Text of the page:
Skype Reaches Beyond the PC
Skype Technologies, a company that offers free software for making phone calls over the Internet, is introducing a new version of its application this week that includes a prepay service for making calls to any fixed line or mobile phone around the world at local rates.
Skype for Windows Version 1.0 is an updated version of the Luxembourg-based company's flagship offering, which lets broadband Internet users make free phone calls and chat with other Skype users over a peer-to-peer application. The new software adds a service called SkypeOut, that lets users call mobile and fixed-line phones worldwide at discounted rates because the calls travel through the Internet and only connect with the public phone system at the last mile.
"We have a very different offering--a software application that uses the Internet as a carrier for the voice," says Skype Chief Executive Officer and co-founder Niklas Zennstr
Skype announced that it had sealed routing and termination agreements with four carriers on last week, allowing it to offer the service.
The company is touting global calls at local rates and users who sign up for the service are automatically on the SkypeOut Global Rate plan, which allows them to call 25 countries for 14 cents a minute.
"We aim to make everything very simple and my experience is that phone companies try to make their pricing very complicated so you never really know how much you are paying ... our plan is simple and transparent. We are trying to make the world very small," Zennstr
Global Rate plan countries include Russia, China, Hong Kong, the U.S., New Zealand and Norway. Calls to other destinations cost varied prices: Users can call the island nation of Vanuatu for about 50 cents a minute, for example, or a mobile phone in Argentina for about 11 cents a minute.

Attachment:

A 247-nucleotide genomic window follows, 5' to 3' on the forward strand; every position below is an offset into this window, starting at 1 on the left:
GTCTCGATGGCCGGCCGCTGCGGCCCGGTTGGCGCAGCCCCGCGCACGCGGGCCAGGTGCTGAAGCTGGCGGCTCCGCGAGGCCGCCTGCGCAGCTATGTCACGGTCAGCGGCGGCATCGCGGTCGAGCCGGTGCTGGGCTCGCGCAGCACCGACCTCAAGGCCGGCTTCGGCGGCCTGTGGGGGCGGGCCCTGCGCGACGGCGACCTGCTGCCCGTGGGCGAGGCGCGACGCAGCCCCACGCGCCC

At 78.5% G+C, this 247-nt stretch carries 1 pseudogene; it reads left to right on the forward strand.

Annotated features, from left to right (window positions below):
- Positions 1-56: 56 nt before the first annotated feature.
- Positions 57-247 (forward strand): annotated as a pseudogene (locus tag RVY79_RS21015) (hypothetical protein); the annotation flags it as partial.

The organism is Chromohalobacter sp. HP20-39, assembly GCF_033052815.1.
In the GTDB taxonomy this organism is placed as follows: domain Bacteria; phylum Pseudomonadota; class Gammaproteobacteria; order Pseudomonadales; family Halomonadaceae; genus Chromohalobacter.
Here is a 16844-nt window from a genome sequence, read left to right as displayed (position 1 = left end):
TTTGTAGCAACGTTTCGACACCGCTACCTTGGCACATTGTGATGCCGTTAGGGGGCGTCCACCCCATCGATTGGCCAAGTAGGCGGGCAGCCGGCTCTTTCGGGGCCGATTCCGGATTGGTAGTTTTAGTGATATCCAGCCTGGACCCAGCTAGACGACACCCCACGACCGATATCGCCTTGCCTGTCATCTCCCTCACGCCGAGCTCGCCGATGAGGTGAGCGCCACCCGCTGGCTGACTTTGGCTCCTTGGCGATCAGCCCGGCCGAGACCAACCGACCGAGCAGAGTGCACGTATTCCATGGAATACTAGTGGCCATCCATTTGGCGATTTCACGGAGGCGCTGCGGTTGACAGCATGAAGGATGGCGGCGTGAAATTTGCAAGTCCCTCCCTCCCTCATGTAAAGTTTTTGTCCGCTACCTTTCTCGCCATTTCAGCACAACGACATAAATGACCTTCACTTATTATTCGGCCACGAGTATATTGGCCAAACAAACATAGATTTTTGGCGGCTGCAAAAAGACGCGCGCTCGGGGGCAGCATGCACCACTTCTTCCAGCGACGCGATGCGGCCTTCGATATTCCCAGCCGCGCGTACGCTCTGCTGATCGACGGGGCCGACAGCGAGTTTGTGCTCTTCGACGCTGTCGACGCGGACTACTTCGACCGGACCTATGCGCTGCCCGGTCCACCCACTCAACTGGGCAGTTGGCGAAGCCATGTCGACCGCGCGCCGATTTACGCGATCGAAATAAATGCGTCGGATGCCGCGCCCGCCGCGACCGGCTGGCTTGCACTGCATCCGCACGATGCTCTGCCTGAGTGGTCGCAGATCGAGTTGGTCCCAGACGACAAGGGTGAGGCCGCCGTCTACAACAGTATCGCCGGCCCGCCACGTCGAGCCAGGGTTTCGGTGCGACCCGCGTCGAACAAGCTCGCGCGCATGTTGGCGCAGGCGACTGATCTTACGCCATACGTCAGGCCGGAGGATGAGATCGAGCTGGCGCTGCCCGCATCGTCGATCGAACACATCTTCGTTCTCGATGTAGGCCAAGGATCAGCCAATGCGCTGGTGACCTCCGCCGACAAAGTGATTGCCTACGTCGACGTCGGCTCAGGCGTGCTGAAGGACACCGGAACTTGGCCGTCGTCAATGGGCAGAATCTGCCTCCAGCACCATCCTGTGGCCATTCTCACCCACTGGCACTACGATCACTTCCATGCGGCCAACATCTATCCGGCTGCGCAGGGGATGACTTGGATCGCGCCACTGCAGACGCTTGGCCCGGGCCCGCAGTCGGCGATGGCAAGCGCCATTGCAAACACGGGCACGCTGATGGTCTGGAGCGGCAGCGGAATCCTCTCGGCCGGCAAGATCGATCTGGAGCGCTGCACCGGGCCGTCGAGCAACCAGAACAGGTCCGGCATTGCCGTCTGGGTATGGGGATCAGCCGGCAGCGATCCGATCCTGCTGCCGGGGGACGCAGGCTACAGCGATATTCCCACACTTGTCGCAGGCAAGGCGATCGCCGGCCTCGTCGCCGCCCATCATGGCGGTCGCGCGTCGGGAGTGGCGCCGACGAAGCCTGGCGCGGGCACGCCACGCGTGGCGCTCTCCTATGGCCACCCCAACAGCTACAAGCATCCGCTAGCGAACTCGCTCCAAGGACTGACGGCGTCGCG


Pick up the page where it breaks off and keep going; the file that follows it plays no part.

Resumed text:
Users can visit Skype's Web site to credit their account, or log in and view their phone record. Zennstr
"The majority of our users just want to make free phone calls to their Skype friends and family. Their core contacts use the service and SkypeOut is just a value-added offering for calling other people [outside the Skype network]," Zennstr
Skype's P-to-P application not only offers instant messaging between users, it also looks a lot like a traditional IM service, with a contact list, call list, and customization tools that let users add image display, ring tones, and call alerts.
"That's a huge difference," Zennstr
Skype's offering represents a fundamental shift in how telecom services are offered, says Jon Arnold, voice over Internet Protocol program leader for Frost & Sullivan.
"In the big picture this is very threatening [to traditional telecom providers] because it works. They've demonstrated that they can make end-to-end phone calls and cut the phone companies out of the equation" Arnold says.
The analyst notes that VOIP is only one part of a new communication model that incorporates data, video, and voice.
"Voice is just the beginning. Once you are in the IP environment and you bring in video and data, it's all about who can create the best application ... it's about interactive multimedia," Arnold says.
Skype's Version 1.0 for Windows also offers free features such as conference calling, a global directory of Skype contacts, call and message tracking, and file transfers. Beta versions of Skype for Linux and for Pocket PC, which allows for mobile Skype calls, are also being released Tuesday.
The Internet calling application has been getting quick pick-up in countries with high broadband penetration rates, Zennstr??m says, and is currently seeing strong growth in Europe and Asia, with Poland, China, Taiwan, and Japan leading the pack. The company claims over 7.5 million users so far, and has recorded over 17 million downloads.
"By having telephony as a Net application, we can develop new features faster ... it takes a long time for traditional telephone companies to develop new switches," he says.
The company plans to continue to roll out new value-added services, such as voicemail, which is slated for later this year, and to expand its offering to allow incoming calls from non-Skype users.
Arnold believes that this two-way functionality of being able to make and receive non-Skype calls will increase the company's base of application users because people will realize that they can make the calls for free via Skype.
"And once they grow their user base for the free software, there's no end to the services and applications. They can pioneer a whole new business model. There are no rules," Arnold says.